|October 05, 2009 |
Night Tiger Roars on Monday
As the week begins with a cool, crisp New England morning, we're hunkered down in The Workshop doing what we enjoy. As Dave and the guys in the woodshop prep the whitewood for the paint room, Todd is tackling the leveling on a Talladega with a special finish for a special client.
The quilt maple has been finished in a color we've dubbed Night Tiger, and even with its deep hue it retains the iridescent movement within the figure that our finishes are known for. The guitar is rimmed with multi-ply binding that looks great against the dark cherry color. It's going to be a great week in the Workshop!
|November 16, 2009 |
This Wheel's On Fire
Todd has finished blocking out the Nightfire Talladega and has it on the wheel this morning. He started the third and final sanding with 400p sandpaper, and gradually reduced the grit step by step until he finished up with a micron paper that leaves the lacquer hazy but almost glossy. The next step is to use a yellow Menzerna buffing compound on a cotton wheel.
We use an 18" diameter wheel with an rpm of 1100. We calculate Todd's "feed" speed at about 25 ft/min. which gives us a face speed of about 5200 ft/min. By listening to the sound of the wheel against the work, Todd can vary his pressure accordingly to control heat buildup. Typically, we see a temperature of about 150 degrees F. By heating the lacquer, we're actually moving it around and smoothing out the scratches. Too much pressure and the finish will melt and ripple when it cools. Not enough pressure and the haze doesn't burn off.
In about an hour Todd will be ready to go to the hand polish and seal the finish. We'll wait a couple of days to see how the finish settles out before going back to do our final inspection and final wax. It won't be long now!
|November 30, 2009 |
NightFire Talladega on the Wing
After a nice Thanksgiving break, we're back in the workshop and doing damage like always. There are lots of fun projects in house right now, some of which we'll be looking at shortly. But right now, let's roll the clock back to just before the holiday. Our Talladega with the NightFire finish was being buffed out and then assembled on Todd's bench. In went the Double-D pickups, four-way switch, volume and tone controls.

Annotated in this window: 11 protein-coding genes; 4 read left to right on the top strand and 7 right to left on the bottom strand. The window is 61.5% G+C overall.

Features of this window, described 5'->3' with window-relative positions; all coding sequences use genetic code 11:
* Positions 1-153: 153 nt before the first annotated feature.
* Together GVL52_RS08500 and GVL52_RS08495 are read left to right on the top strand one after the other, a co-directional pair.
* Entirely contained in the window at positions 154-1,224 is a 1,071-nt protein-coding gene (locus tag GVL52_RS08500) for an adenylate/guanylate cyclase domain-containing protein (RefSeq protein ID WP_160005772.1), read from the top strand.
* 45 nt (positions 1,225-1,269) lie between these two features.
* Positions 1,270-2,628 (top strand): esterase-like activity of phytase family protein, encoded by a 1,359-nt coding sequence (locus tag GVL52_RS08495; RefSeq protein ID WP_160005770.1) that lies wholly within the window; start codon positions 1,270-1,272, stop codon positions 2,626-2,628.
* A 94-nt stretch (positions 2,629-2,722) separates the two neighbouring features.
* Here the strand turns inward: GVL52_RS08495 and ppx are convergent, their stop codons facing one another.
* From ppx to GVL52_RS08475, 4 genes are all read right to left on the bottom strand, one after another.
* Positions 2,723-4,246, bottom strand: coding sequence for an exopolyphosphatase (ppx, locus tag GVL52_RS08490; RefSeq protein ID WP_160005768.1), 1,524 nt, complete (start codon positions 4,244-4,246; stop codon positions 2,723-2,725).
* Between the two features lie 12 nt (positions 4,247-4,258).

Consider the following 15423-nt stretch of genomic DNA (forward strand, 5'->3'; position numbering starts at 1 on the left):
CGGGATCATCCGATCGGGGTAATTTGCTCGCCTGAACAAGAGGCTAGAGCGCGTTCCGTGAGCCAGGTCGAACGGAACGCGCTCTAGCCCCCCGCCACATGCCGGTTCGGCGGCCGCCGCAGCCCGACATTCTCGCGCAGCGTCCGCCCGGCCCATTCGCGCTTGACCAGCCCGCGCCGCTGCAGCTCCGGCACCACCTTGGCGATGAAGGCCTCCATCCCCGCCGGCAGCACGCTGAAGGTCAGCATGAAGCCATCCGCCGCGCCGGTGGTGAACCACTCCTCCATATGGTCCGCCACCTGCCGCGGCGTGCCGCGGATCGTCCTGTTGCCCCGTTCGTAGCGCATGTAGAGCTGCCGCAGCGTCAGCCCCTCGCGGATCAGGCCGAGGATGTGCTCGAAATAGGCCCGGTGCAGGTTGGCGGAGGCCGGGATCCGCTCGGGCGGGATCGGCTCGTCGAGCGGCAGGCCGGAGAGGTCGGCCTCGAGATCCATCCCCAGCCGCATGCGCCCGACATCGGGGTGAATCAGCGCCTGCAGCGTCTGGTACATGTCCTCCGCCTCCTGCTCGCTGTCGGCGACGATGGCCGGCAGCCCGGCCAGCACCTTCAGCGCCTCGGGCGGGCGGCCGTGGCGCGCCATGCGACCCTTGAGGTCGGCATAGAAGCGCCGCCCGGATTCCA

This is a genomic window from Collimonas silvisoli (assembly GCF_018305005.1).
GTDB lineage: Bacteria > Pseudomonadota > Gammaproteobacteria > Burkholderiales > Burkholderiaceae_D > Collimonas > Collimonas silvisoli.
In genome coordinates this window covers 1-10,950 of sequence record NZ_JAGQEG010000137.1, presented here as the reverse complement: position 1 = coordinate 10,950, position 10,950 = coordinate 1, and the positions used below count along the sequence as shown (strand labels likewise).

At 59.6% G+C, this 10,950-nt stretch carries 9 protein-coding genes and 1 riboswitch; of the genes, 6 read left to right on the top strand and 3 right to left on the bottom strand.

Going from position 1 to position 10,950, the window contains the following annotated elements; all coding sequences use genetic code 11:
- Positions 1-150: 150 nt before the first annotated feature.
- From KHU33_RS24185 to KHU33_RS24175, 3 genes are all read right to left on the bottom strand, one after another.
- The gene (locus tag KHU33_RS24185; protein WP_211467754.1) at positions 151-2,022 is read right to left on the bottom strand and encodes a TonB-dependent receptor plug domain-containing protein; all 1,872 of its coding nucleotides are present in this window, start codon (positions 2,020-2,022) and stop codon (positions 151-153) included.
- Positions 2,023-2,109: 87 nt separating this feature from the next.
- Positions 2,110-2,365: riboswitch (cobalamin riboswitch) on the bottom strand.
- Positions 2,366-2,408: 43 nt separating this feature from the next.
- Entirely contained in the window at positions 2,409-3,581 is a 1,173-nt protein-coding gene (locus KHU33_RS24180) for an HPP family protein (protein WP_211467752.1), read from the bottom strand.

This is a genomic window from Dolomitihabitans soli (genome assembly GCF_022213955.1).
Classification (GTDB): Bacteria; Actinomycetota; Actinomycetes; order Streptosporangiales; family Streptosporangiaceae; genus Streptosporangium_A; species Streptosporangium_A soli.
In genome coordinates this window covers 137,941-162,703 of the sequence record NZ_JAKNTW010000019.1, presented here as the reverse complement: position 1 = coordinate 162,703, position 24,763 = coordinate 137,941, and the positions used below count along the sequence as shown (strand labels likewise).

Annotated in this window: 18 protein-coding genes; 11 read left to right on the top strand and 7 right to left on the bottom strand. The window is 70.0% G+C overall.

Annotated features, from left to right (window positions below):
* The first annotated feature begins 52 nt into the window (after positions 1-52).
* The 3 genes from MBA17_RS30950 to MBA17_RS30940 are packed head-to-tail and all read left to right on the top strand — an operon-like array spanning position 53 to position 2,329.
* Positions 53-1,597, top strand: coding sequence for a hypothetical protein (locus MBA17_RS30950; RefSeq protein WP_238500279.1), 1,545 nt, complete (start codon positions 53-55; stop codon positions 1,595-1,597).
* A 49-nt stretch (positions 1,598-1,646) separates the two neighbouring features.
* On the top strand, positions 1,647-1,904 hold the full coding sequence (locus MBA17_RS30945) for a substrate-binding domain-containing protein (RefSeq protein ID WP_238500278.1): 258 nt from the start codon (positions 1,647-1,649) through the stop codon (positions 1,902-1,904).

In this shot you can see the matching headstock overlay—a slice of the same maple that's on the top of the guitar, and the abalone faceplate inlay. Even the tiny "USA" inlays are individual pieces! This order called for Schaller tuners, still the highest quality, hands-down. Our client wanted some impressive binding, and Dave came through in a big way. It's hard to do properly, laying each strip on over the next, but that's the way we do it, instead of using pre-laminated plastic with the stripes already in them.
Next, Todd hand wired the electrical components, all of which have been specially sourced to our specifications. Old-school cloth covered wire, custom-taper potentiometers by CTS, and the Sprague "orange drop" capacitor get hooked up inside the control cavity using lead-free solder. The whole deal is sprayed with a nickel based shielding paint that we import from Belgium—it's the best there is. After sealing things up with our anodized aluminum back plate door, Todd cut the nut and strung it up.
In the set-up room we set the action, neck relief (.010" at the 8th fret) and then play test the guitar for a while. It's at this point that pickup heights can be set to balance the tone and output. I like to put the neck pickup down a bit lower than usual on the bass side with the Double-Ds. This cleans up the bottom end and keeps it from being too flubby. At the same time keeping the strings close on the higher strings fattens them up relatively. The bridge pickup has quite a bit of magnetic pull due to the large alnico polepieces and a large copperplated steel plate underneath—that how it gets its ultra-twang. You have to be careful not to get it too close to the strings or ghost tones can occur, which make the guitar hard to intonate
Here's a nice shot of the ivory nut and the abalone Victory inlay at the first fret, another nice option. Todd has done a great job slotting the ivory. We use a graduated spacing that gets wider as the strings get thicker. Your fingertips feel the space between the strings, so our method evens that out as opposed to evenly spacing the centers. The result is the trademark Hamer feel that makes this Talladega such a joy to play right out of the box.